The Decline of Split-screen Multiplayer

Split-screen multiplayer is remembered fondly for a reason. Being able to play against your friends was a major reason for their success. Many of the games we now herald as “classics” were built on this idea. Games like Super Mario Kart, Goldeneye, Perfect Dark, Smash TV and Halo are all fantastic examples. But recently I’ve been noticing a sharp decline in the number of games (AAA mostly) including any way to play locally. And to me, that’s a real shame. Local play has been a cornerstone of console gaming since its inception and the industry is poorer for simply dismissing it.1_mpu_goldeneye_splitscreenmpu_id1379321681_343178

I myself have happy memories of playing the old Call of Duty’s in split-screen. Even as someone who never touched the game otherwise, running and gunning alongside my friends was some of the most fun I had ever had. But if I wanted to do the same thing now? If I wanted to invite some friends over and have some stupid fun in four-player split screen on a shiny new COD? I couldn’t do it, Plain and simple. None of the recent games have supported more than two players on the same machine. And this isn’t something exclusive to Call of Duty. Halo 5 lacks split-screen, as do Uncharted 4 and Star Wars : Battlefront. 

So why have developers started to ignore split-screen? The answer we are usually given is that incorporating split screen means that the graphics have to take a hit. Having to process two cameras and two players in today’s games is a lot to ask of the hardware. As graphics continue to advance consoles have struggled to keep up. Split-screen is apparently an unavoidable casualty on the path to graphical perfection. Many developers have also cited the extra cost and amount of QA as potential hurdles.

And while all this may be true I don’t think it justifies neglecting local play altogether. Games can do many things, but I think we can all agree that we still sometimes need a game that is just fun. Games can tell compelling stories or make us think about the world around us, but sometimes all they have to do is be pure, unadulterated fun. To my mind the modern games industry has an unhealthy obsession with graphical capability. I feel that actually making an enjoyable game, that delivers the most fun possible is more important. I’m sure there are many others who would agree. Developers need to realise that local play can make a game more fun, and that including it is worth it to make the game better. I might be asking a lot but I really believe that split-screen still has a place in modern gaming. It offers something that even online play simply can’t.split-screen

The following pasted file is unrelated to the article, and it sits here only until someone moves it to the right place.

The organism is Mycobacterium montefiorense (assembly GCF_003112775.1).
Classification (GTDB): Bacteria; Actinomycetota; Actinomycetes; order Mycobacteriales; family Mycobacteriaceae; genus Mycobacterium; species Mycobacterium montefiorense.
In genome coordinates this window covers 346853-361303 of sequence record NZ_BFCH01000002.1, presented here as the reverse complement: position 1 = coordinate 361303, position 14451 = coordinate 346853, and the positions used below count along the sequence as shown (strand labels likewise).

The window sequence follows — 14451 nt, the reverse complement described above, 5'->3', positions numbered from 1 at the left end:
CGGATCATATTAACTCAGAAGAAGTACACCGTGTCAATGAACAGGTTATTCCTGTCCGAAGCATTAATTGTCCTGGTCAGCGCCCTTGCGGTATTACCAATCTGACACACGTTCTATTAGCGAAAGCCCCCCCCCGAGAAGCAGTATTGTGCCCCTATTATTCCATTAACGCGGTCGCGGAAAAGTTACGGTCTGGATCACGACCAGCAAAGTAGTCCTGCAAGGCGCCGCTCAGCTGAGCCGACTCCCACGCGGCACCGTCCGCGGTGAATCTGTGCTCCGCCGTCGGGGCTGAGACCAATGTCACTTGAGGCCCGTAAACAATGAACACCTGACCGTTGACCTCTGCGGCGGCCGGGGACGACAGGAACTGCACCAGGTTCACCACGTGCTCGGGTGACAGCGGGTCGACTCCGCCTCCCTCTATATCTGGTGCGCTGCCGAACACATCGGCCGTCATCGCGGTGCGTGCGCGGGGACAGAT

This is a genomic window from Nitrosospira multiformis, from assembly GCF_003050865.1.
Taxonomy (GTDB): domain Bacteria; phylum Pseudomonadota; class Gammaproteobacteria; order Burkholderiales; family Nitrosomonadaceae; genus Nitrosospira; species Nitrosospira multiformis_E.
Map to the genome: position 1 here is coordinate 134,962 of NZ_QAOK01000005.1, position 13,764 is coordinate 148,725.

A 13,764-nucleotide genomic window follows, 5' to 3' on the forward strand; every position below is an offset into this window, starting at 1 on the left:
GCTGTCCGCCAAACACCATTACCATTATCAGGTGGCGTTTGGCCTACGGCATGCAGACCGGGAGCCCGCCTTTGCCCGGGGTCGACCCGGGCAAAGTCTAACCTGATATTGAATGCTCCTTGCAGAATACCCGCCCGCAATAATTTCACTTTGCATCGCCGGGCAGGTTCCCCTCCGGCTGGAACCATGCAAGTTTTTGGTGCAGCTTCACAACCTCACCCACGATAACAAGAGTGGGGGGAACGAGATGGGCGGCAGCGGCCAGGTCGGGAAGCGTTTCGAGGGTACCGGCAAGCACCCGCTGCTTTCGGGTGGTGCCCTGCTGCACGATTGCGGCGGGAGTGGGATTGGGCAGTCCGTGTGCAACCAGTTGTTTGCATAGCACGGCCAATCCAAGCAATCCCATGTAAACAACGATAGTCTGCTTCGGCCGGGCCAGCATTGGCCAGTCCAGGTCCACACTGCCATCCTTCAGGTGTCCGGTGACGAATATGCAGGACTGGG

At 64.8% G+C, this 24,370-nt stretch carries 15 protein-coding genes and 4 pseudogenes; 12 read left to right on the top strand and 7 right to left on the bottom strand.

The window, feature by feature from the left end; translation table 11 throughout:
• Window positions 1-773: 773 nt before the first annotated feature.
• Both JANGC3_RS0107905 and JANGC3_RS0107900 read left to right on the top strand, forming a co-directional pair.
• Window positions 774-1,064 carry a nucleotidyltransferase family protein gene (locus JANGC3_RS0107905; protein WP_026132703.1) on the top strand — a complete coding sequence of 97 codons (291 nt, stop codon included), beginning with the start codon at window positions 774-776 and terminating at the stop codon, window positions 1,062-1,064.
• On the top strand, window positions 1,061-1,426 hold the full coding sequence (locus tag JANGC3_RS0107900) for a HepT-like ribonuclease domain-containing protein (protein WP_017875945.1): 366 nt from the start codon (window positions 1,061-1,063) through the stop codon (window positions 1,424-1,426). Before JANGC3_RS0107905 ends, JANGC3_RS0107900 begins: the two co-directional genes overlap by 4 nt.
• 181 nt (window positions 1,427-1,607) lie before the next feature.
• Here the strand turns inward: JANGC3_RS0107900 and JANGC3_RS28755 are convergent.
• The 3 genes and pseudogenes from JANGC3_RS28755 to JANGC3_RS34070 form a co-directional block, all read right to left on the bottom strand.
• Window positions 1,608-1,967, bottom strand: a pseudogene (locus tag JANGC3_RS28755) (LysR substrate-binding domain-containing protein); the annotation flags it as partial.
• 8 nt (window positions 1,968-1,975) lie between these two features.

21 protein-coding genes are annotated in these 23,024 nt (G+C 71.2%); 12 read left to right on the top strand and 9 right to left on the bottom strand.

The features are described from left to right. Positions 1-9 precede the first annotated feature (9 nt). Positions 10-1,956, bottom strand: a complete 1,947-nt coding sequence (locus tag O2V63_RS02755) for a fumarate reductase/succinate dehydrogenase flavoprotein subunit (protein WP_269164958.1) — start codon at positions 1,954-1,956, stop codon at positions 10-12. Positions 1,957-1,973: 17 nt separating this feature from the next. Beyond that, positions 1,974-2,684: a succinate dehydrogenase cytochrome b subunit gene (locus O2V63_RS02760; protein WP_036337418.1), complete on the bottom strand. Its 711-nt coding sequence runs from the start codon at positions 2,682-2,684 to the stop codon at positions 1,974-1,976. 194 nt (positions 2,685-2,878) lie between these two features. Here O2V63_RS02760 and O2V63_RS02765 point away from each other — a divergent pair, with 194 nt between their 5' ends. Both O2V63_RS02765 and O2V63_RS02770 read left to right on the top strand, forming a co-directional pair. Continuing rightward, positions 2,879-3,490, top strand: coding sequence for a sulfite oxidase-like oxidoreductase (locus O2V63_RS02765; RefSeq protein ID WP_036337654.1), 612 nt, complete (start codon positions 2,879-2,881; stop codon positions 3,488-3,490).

On the more cynical side of things, there are claims that the real reason we are seeing a shift away from local play is the extra revenue generated by online multiplayer. People believe that developers are dropping split-screen in an effort to force consumers into buying multiple copies of a game if they want to play it with friends. I’m not really convinced though. There may be one or two publishers out to make a quick buck but the majority probably aren’t quite that evil.

So is there no hope? Of course not. The rise of indie gaming has given smaller developers a chance to create games that don’t need cutting edge tech, allowing room for experimentation. Gang Beasts, Broforce and Castle Crashers are all currently available to satisfy your need to play with actual human beings. While this is a very positive thing I’m still worried that local play is teetering on the brink. If games like Halo are starting to abandon it then who knows where it’ll be five years down the line? Honestly I really couldn’t tell you. In an ideal world people will begin to remember how much fun they used to have in split-screen, and games will start to reflect that. But with the internet becoming ever more ubiquitous I fear this may not come to pass.

Local play is fading, lets hope that changes.

 

 

 

Rob Webb

I was born in Oxford in 1998 and have been gaming for almost my entire life. I want to see this industry evolve as a storytelling medium and deliver experiences that stay with people. Interactivity is a narrative device that only games can employ, and I'm looking forward to seeing where it can take us.

So what do you think?

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